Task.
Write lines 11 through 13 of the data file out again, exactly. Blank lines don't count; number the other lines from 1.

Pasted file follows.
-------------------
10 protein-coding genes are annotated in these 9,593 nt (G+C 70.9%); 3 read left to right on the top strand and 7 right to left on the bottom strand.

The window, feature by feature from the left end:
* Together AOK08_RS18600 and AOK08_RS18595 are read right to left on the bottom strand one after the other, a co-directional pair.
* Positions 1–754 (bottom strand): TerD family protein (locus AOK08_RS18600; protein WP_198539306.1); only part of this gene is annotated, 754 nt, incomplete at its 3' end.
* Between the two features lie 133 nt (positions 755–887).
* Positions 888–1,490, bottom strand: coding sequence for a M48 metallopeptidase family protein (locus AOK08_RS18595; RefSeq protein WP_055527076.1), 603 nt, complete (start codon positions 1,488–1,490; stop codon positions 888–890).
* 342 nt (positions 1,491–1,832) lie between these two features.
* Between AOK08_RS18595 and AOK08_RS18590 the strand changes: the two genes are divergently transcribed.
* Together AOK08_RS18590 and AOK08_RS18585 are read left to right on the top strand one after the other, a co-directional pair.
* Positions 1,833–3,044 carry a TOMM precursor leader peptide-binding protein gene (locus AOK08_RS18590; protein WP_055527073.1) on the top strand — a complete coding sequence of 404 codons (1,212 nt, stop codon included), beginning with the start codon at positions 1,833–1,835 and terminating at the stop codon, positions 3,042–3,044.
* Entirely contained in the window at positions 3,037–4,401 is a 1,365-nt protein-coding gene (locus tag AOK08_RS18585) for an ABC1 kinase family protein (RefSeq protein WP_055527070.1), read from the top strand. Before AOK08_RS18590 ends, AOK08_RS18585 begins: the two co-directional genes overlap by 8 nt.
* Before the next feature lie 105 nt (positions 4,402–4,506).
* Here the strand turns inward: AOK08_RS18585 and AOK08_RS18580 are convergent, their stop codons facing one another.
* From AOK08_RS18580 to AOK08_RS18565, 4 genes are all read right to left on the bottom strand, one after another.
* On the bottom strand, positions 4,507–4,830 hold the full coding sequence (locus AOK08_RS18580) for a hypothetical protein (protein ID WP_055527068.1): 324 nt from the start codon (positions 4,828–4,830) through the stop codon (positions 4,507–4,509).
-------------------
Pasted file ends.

* Entirely contained in the window at positions 3,037–4,401 is a 1,365-nt protein-coding gene (locus tag AOK08_RS18585) for an ABC1 kinase family protein (RefSeq protein WP_055527070.1), read from the top strand. Before AOK08_RS18590 ends, AOK08_RS18585 begins: the two co-directional genes overlap by 8 nt.
* Before the next feature lie 105 nt (positions 4,402–4,506).
* Here the strand turns inward: AOK08_RS18585 and AOK08_RS18580 are convergent, their stop codons facing one another.